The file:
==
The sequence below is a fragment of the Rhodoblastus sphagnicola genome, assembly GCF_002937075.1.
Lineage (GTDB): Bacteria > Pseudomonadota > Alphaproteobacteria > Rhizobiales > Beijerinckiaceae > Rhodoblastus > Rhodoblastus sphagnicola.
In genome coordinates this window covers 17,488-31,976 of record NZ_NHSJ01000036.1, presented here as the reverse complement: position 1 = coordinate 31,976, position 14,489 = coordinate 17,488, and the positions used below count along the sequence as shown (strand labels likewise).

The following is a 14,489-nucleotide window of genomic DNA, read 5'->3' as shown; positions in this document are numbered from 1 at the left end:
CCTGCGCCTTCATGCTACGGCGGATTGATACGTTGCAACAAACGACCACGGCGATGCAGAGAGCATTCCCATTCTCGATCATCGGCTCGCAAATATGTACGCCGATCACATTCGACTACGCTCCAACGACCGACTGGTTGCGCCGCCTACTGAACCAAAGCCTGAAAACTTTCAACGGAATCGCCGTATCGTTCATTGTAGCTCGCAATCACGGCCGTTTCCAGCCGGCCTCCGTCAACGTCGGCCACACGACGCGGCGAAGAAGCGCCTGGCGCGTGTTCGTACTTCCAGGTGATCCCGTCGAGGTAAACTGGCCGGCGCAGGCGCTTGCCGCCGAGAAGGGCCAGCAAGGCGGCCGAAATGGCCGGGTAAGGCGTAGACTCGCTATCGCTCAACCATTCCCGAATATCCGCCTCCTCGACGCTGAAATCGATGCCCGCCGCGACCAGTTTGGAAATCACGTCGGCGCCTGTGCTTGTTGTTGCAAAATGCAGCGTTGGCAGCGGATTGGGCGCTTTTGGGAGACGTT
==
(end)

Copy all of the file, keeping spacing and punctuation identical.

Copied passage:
The sequence below is a fragment of the Rhodoblastus sphagnicola genome, assembly GCF_002937075.1.
Lineage (GTDB): Bacteria > Pseudomonadota > Alphaproteobacteria > Rhizobiales > Beijerinckiaceae > Rhodoblastus > Rhodoblastus sphagnicola.
In genome coordinates this window covers 17,488-31,976 of record NZ_NHSJ01000036.1, presented here as the reverse complement: position 1 = coordinate 31,976, position 14,489 = coordinate 17,488, and the positions used below count along the sequence as shown (strand labels likewise).

The following is a 14,489-nucleotide window of genomic DNA, read 5'->3' as shown; positions in this document are numbered from 1 at the left end:
CCTGCGCCTTCATGCTACGGCGGATTGATACGTTGCAACAAACGACCACGGCGATGCAGAGAGCATTCCCATTCTCGATCATCGGCTCGCAAATATGTACGCCGATCACATTCGACTACGCTCCAACGACCGACTGGTTGCGCCGCCTACTGAACCAAAGCCTGAAAACTTTCAACGGAATCGCCGTATCGTTCATTGTAGCTCGCAATCACGGCCGTTTCCAGCCGGCCTCCGTCAACGTCGGCCACACGACGCGGCGAAGAAGCGCCTGGCGCGTGTTCGTACTTCCAGGTGATCCCGTCGAGGTAAACTGGCCGGCGCAGGCGCTTGCCGCCGAGAAGGGCCAGCAAGGCGGCCGAAATGGCCGGGTAAGGCGTAGACTCGCTATCGCTCAACCATTCCCGAATATCCGCCTCCTCGACGCTGAAATCGATGCCCGCCGCGACCAGTTTGGAAATCACGTCGGCGCCTGTGCTTGTTGTTGCAAAATGCAGCGTTGGCAGCGGATTGGGCGCTTTTGGGAGACGTT